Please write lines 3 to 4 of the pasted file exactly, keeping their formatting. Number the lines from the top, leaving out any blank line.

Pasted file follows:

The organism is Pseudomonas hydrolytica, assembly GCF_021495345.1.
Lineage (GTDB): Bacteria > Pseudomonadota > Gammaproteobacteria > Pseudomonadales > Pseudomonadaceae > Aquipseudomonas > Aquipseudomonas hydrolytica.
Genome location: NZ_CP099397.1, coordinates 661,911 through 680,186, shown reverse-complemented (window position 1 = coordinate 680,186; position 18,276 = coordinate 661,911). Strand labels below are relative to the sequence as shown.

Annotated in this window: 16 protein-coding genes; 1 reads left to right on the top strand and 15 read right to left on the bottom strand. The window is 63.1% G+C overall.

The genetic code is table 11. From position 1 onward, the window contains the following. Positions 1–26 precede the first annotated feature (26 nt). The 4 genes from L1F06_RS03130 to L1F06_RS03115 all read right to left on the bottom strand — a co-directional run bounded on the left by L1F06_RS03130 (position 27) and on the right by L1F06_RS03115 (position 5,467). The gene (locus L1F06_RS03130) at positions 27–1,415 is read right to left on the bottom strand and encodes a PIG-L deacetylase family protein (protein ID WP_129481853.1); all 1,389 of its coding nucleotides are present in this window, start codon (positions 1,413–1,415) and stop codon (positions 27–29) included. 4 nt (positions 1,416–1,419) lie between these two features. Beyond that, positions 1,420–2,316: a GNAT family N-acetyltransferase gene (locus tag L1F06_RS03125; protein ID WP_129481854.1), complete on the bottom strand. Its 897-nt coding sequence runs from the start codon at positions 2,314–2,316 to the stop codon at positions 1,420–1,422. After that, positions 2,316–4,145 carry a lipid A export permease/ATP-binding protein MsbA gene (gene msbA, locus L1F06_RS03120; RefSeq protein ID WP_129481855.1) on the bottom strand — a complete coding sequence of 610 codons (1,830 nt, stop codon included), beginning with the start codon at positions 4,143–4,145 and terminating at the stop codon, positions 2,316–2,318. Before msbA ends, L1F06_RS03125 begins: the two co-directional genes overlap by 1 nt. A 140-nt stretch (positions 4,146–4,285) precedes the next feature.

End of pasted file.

Genome location: NZ_CP099397.1, coordinates 661,911 through 680,186, shown reverse-complemented (window position 1 = coordinate 680,186; position 18,276 = coordinate 661,911). Strand labels below are relative to the sequence as shown.

Annotated in this window: 16 protein-coding genes; 1 reads left to right on the top strand and 15 read right to left on the bottom strand. The window is 63.1% G+C overall.